I'm a bit skeptical of seasoning resulting in reduced humidity movement. I've never seen any scientific studies done on it, and especially not with a bunch of pieces from the same batch divided into two groups, one of which is expanded and contracted repeatedly while the other is kept in humidity control. It seems to be more of a "traditional wisdom" thing, which means it may only be the effects of aging... and even that may be a false impression given by weeding out the unstable pieces over time, so what you're left with years later are the ones that were stable to begin with.

The hysteresis effect is definitely real, but it's repeatable. It just means that acclimating from high humidity down to say 50% will have higher moisture content (remain more swollen) than acclimating from low humidity up to 50%. I'm always tormented by luthiers fussing over precise humidity levels but never mentioning that you need to be consistent in your acclimation direction. It makes a 5-10% difference.

Now in my 45th year as a forest research scientist, I have a healthy respect for “skepticism”, but before you dismiss my explanation as a “traditional wisdom thing”, you might spend a little more time in the literature on wood physics and water relations.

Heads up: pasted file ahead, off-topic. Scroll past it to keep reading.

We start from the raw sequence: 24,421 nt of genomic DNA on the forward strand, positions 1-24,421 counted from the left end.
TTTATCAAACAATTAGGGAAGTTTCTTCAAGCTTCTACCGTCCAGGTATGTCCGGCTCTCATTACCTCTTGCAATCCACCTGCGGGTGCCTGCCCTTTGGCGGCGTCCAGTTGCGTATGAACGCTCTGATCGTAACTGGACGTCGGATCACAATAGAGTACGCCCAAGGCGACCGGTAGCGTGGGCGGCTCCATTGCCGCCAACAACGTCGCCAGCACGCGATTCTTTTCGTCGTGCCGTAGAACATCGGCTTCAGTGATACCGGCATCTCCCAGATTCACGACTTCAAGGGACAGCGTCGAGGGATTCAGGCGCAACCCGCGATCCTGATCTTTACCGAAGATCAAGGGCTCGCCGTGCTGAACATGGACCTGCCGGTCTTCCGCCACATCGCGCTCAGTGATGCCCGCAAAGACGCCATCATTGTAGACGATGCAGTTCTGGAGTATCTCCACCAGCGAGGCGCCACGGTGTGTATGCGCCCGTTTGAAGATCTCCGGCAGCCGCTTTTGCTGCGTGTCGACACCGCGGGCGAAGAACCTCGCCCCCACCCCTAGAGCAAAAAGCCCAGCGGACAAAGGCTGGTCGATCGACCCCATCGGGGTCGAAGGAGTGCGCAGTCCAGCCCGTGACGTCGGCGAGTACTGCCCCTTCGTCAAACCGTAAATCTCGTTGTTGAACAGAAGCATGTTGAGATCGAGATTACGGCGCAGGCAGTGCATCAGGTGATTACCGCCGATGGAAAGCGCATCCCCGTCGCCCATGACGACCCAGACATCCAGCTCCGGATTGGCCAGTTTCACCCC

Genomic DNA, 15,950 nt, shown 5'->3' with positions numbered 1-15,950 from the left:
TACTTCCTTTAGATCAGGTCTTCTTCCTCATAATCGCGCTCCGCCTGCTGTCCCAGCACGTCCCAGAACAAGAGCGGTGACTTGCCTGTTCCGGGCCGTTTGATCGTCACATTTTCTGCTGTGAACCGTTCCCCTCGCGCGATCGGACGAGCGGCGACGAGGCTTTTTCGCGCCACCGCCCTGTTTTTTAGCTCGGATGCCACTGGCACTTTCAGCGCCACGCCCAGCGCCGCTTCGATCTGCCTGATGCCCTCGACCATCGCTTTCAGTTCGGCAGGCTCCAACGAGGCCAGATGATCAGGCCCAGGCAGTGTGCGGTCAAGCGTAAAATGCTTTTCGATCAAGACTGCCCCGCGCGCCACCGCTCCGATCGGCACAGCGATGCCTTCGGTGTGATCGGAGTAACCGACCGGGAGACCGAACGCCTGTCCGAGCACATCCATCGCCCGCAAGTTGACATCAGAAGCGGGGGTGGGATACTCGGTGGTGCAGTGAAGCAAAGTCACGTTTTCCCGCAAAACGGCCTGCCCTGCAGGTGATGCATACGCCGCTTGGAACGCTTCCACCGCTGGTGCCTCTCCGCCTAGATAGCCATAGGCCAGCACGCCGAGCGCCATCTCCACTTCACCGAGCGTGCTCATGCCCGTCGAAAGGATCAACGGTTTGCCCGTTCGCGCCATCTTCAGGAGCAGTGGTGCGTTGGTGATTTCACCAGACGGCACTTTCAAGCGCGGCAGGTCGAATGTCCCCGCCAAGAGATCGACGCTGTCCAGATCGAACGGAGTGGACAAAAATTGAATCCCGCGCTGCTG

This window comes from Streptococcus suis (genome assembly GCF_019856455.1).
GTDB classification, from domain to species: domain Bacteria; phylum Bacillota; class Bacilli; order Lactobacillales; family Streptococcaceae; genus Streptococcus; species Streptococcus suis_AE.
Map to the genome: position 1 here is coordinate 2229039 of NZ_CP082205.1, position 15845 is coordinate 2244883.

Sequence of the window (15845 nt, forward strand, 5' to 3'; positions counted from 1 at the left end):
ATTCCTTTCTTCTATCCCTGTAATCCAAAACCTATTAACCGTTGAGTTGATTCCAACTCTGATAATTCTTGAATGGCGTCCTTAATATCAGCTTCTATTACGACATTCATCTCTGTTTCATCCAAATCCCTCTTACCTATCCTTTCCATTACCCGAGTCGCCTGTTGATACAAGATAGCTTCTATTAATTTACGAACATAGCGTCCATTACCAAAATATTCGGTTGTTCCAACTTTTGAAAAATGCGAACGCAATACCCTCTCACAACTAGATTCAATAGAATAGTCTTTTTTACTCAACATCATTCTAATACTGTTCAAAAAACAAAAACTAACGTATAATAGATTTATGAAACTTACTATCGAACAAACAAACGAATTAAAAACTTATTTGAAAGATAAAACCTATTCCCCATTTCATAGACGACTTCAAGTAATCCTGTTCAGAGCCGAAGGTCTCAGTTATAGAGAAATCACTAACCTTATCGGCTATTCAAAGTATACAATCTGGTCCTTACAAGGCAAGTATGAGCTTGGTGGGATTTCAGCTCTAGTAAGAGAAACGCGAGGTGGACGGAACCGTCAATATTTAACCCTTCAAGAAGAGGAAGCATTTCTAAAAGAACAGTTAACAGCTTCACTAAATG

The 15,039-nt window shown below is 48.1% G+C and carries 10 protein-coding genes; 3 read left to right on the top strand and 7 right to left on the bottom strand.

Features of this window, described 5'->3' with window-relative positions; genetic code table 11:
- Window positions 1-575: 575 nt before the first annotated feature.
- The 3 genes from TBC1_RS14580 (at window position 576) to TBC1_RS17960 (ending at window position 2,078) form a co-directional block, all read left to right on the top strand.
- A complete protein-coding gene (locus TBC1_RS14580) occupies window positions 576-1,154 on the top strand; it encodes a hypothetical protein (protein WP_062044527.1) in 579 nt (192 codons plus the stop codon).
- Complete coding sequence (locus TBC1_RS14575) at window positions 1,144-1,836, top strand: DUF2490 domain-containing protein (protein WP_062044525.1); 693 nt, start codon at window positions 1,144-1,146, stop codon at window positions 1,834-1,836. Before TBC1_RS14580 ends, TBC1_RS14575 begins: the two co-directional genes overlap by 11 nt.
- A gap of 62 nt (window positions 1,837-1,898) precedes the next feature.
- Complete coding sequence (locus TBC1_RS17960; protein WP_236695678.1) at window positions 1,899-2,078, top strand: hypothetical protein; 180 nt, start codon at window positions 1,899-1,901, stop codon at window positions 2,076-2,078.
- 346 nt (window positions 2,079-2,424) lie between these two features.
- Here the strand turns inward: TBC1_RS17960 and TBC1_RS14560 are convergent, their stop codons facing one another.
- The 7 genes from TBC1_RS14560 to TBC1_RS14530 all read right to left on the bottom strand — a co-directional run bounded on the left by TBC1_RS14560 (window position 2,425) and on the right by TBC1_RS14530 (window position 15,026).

For those skeptical that wood becomes more and more dimensionally stable after repeated cycles of rehydration and drying, I’ve given a link to a recent review paper on standardised lab testing of dimensional stability of wood in service. The phenomenon of stability changing with repeated cycles is discussed quite thoroughly here as it relates to laboratory characterisation of stability in service.:
https://link.springer.com/content/pdf/10.1186%2Fs10086-019-1817-1.pdf
Although wouldn’t call the phenomenon of wood swelling and shrinking less with repeated cycles of hydration and drying “traditional wisdom”, it’s not exactly new. I was first exposed to this in forestry school in the 70s. Being a woodworker even then, it resonated. So, whether you’re building a chair or a guitar, it’s not enough to get the wood down to a certain moisture content; maximum dimensional stability requires repeated cycles of swelling and shrinking.


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PostPosted: Sun Oct 13, 2019 1:22 pm 
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Thanks for the link! Here's another good article from the references: https://www.afs-journal.org/articles/forest/pdf/2005/03/F5031.pdf

So it sounds like after drying from green wood, the first time acclimating up to high humidity and then down to low will make a big difference, and then 2 or 3 more cycles will have diminishing returns, settling into its permanent humidity behavior. But since they were cycling between 90% RH and thoroughly dried with desiccants, it may take more cycles in more mild conditions. And with only one full cycle per year, it really does seem plausible that you could continue seeing benefits for many years.

Thank you Tim! I am no longer skeptical.